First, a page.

The study of high-oxidation-state organorhenium compounds has been a field of continuing activity, thanks to the success of methylrhenium trioxide (CH{sub 3}ReO{sub 3} or MTO) in catalytic processes. This catalyst is effective in oxidations, olefin metathesis, the olefination of aldehydes, and the preparation of other compounds with three-membered rings. The syntheses of some rhenium compounds derived form MTO have been reported. Epoxide formation is a key reaction, and it bears directly on these findings reported here. Re(VII) complexes containing a chelated bis(diolate) ligand can be synthesized by refluxing MTO with 2,3-dimethyl-2,3-diol. Here, the authors report a more convenient method for this preparation. A different series of related compounds consists of chelated bis(diolates) of the Cp*Re-oxo series, Cp*ReO-(diolate).

  10. Impact of Workplace and Other Convenient Vehicle Charging

    Energy Technology Data Exchange (ETDEWEB)

    Levinson, Rebecca Sobel [Sandia National Lab. (SNL-CA), Livermore, CA (United States); West, Todd H. [Sandia National Lab. (SNL-CA), Livermore, CA (United States)

    2017-07-01

    This work uses market analysis and simulation to explore the potential impact of workplace and similarly convenient away-from-home charging infrastructure (AFHCI) in reducing US light duty vehicle (LDV) petroleum use and greenhouse gas emissions. The ParaChoice model simulates the evolution of LDV sales, fuel use, and emissions through 2050, considering consumer responses to different options of electric range extension made available through AFHCI, fraction of the population with access, and delay in infrastructure implementation. Results indicate that providing a greater fraction of the population access to level 1 AFHCI for a full workday may provide more benefit than providing level 2 charging to a lesser fraction. This result holds even considering the fraction of the population without at-home charging. Moreover, delays in infrastructure implementation have no substantial drawbacks for long term petroleum use reduction and EV adoption, though delays will impact short term gains.

  11. Development and quality evaluation of quick cooking dhal-A convenience product.

    Science.gov (United States)

    Sethi, Shruti; Samuel, D V K; Khan, Islam

    2014-03-01

    Owing to rapid urbanization and more women joining the workforce, use of ready-to-eat and ready-to-use convenience foods is gaining increasing popularity. Women require dhal that cooks fast and increases in volume when cooked. In an attempt to prepare quick cooking dhal from pigeon pea, variety UPAS 120 was milled, pre-treated with sodium chloride solution (1%), flaked and dried. The quick cooking dhal was packed in three packaging materials, namely, high molecular weight high density polyethylene (HMHDPE), high density polyethylene (HDPE) and laminated pouches. The quality evaluation of the prepared flakes with respect to the cooking quality attributes, changes in proximate composition, free fatty acid (FFA) and peroxide value (PV) were carried out during storage at ambient temperature (8-36°C) at regular intervals for a period of 10 months. During storage, quick cooking dhal packed in laminated pouches performed better than samples stored in other pouches with respect to the changes in the overall quality and acceptability of the product.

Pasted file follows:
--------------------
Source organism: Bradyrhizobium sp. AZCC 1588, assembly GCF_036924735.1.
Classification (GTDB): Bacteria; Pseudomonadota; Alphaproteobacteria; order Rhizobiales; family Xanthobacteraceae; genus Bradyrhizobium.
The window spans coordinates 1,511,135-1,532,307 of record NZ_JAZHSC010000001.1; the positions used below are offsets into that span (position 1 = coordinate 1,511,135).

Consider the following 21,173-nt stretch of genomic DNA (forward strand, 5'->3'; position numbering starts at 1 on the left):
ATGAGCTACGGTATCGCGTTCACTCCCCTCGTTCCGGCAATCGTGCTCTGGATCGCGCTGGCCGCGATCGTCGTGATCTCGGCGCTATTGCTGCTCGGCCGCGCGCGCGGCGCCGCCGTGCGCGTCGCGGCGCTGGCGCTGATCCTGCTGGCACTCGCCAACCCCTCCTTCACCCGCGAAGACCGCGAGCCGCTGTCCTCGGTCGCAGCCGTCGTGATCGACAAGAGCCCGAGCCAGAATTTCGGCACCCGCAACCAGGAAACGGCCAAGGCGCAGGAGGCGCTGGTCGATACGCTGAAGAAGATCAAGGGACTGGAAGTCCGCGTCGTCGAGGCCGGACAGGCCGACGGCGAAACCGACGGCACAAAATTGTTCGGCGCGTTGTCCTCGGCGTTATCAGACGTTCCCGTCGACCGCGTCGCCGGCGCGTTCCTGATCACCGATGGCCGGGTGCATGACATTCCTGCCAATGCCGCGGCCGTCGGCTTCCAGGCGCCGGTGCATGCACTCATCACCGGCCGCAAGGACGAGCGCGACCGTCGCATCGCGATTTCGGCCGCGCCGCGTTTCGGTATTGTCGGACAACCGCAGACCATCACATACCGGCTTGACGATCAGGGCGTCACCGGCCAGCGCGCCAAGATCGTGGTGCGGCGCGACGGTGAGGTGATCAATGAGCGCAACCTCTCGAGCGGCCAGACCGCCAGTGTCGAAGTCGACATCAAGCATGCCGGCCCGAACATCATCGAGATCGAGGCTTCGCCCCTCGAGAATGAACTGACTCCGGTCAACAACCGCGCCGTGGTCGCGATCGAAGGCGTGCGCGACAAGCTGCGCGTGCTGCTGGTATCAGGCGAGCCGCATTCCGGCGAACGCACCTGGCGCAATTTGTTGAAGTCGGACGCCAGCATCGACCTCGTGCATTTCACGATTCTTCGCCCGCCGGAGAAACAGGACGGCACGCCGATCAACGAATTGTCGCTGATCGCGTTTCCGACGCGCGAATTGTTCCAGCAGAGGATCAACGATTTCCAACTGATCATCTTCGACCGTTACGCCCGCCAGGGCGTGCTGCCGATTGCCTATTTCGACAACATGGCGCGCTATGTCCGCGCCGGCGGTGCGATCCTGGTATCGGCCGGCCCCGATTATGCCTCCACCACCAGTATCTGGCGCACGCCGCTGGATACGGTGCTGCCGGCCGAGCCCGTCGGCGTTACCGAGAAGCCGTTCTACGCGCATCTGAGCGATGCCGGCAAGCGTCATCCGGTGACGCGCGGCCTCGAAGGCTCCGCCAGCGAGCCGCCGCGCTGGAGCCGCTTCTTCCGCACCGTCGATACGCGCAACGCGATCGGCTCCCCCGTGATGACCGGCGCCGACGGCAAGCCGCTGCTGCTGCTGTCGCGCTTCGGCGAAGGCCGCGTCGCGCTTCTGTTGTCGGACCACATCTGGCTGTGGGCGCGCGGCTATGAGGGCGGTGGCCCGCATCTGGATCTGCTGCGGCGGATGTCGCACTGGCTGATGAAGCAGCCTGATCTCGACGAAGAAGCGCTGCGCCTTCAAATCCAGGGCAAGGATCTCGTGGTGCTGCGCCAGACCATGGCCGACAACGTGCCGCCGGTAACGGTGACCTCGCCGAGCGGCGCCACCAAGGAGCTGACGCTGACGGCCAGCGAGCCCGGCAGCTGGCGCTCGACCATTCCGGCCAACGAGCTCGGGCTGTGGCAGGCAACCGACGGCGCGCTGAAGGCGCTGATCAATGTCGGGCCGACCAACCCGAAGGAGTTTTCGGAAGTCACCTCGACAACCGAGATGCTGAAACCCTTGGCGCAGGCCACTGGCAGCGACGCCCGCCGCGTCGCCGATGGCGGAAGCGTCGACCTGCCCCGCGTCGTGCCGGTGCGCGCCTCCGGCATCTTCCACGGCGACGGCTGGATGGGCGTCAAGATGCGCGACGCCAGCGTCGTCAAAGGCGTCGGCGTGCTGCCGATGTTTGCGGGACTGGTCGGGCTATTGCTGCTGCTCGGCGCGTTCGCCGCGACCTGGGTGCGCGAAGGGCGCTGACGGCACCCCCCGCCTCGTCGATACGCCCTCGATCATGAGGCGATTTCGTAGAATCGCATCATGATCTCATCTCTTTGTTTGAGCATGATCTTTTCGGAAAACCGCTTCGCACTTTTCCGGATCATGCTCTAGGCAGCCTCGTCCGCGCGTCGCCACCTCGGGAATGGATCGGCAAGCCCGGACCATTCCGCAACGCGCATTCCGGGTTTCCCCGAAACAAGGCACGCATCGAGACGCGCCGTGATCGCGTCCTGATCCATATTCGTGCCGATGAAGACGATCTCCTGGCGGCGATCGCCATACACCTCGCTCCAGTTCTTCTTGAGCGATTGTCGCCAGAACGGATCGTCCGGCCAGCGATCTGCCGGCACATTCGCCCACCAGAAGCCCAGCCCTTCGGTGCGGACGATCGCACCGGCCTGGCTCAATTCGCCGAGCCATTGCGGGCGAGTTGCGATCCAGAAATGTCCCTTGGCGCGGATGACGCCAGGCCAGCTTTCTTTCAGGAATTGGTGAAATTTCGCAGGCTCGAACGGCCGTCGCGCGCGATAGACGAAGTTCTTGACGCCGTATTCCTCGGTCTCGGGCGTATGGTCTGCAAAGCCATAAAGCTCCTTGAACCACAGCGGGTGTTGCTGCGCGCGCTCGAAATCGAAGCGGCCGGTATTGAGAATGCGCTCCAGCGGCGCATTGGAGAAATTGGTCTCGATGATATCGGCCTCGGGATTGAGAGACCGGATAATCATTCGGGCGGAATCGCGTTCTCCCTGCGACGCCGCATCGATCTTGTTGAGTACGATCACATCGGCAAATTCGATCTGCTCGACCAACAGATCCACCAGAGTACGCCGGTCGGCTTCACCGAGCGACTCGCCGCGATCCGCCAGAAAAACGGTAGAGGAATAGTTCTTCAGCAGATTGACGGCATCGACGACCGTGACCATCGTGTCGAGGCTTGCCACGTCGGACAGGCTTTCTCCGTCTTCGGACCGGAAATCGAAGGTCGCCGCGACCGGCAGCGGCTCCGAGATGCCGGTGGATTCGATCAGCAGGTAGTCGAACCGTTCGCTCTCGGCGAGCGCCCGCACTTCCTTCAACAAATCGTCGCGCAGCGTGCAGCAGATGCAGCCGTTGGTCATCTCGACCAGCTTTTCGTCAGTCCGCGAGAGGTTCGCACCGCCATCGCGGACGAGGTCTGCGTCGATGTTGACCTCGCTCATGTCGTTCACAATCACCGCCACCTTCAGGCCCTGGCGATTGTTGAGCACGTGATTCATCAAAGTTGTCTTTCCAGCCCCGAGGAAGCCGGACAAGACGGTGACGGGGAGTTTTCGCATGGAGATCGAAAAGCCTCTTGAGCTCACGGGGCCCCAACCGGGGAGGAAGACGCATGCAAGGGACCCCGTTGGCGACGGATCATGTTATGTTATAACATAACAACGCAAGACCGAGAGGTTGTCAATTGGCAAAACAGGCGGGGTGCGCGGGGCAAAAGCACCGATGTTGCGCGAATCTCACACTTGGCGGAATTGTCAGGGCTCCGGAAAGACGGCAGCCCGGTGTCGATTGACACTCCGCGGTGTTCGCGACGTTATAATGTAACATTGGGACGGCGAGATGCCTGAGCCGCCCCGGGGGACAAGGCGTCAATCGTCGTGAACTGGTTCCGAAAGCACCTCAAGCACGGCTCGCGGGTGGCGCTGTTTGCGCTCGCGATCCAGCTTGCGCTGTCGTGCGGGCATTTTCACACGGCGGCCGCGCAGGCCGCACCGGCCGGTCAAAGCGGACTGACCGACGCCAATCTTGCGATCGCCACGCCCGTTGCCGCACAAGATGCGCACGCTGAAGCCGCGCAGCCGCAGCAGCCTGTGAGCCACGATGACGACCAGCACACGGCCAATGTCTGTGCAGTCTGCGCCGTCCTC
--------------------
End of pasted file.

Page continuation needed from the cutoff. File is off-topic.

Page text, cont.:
12. Pocket EZPIN device for healthcare IC cards to enhance the security and convenience of senior citizens.

    Science.gov (United States)

    Lai, Jiun-Tze; Hou, Ting-Wei

    2008-04-01

    An application that adopts smart cards often requires users to enter a PIN (Personal Identification Number) code. In Taiwan's healthcare system, a PIN is used to protect a card holder's private data. However, should one forget one's PIN, the procedure to set up a new PIN is inconvenient. There is a higher probability that senior citizens may forget their PINs. We propose a device which stores the PIN of the cardholder's Healthcare IC card. When the healthcare IC card reader requires the cardholder to enter his/her PIN, the cardholder pushes a button of the device to remotely sends the cardholder's encrypted PIN, for example by Infra Red. The device is designed to be low cost and easy to carry, and, hence, affordable to be a gift to senior citizens. Moreover, if the cardholder should forget to take the device with him/her, the card still works as normal. The device would be helpful in ensuring the public's privacy and convenience in Taiwan's healthcare system.